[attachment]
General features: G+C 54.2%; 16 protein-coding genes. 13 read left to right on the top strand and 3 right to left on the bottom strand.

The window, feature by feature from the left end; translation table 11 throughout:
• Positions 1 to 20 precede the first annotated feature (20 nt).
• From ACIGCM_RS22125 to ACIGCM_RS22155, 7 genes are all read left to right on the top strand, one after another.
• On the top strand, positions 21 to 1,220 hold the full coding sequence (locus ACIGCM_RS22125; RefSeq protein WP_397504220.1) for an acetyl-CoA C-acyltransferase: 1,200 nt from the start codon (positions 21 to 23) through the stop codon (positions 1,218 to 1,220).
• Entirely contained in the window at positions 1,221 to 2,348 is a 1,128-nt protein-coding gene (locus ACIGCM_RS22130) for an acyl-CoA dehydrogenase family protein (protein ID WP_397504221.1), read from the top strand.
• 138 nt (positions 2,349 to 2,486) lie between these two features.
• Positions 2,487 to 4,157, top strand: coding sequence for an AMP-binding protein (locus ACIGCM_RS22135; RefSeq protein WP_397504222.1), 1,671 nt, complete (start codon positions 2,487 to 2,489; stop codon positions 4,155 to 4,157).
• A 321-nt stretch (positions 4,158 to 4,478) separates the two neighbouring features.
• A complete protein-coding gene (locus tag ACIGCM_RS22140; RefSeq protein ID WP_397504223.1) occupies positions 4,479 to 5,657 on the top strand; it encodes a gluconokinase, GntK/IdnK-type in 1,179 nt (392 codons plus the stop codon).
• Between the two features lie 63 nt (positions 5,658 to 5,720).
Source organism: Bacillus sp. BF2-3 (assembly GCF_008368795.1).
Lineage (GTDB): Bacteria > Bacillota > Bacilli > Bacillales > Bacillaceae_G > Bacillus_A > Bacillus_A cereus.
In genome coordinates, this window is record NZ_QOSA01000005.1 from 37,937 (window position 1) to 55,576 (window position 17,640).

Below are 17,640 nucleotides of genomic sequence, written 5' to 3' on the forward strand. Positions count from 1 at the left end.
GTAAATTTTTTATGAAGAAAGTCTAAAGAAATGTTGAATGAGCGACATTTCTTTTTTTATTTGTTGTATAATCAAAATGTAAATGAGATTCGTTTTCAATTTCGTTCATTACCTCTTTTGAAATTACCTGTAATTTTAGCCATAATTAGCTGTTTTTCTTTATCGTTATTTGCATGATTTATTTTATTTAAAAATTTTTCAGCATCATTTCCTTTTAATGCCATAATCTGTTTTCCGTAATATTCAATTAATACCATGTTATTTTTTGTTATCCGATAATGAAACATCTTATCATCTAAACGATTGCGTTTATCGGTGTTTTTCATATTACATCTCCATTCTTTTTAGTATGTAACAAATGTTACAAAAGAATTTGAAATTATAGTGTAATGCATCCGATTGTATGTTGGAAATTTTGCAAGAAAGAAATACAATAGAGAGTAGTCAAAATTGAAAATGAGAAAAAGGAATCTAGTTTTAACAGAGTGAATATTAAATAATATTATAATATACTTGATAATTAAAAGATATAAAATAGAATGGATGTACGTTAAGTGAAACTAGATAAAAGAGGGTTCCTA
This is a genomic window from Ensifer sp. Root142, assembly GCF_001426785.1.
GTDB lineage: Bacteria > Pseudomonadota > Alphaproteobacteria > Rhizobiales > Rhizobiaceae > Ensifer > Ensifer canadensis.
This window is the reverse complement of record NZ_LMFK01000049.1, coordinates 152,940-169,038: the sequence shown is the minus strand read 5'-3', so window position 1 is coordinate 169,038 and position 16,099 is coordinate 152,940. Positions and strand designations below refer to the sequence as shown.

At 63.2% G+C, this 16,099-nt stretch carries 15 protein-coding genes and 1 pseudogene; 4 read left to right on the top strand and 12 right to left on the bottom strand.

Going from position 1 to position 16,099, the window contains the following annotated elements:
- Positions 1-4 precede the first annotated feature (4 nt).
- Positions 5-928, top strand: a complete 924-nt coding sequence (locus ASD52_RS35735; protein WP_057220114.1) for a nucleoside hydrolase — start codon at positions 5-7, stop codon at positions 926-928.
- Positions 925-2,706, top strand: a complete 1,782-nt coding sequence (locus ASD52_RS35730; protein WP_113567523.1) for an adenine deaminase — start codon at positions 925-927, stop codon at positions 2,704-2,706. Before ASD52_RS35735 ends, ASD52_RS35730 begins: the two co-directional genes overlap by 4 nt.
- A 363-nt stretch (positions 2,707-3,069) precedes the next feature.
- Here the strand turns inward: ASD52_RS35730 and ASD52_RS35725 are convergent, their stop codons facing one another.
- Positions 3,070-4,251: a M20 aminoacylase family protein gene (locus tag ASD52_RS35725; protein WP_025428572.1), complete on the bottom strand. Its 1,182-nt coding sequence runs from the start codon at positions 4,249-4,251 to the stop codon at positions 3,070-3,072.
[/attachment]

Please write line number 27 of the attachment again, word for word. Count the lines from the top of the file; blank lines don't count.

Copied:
- Positions 3,070-4,251: a M20 aminoacylase family protein gene (locus tag ASD52_RS35725; protein WP_025428572.1), complete on the bottom strand. Its 1,182-nt coding sequence runs from the start codon at positions 4,249-4,251 to the stop codon at positions 3,070-3,072.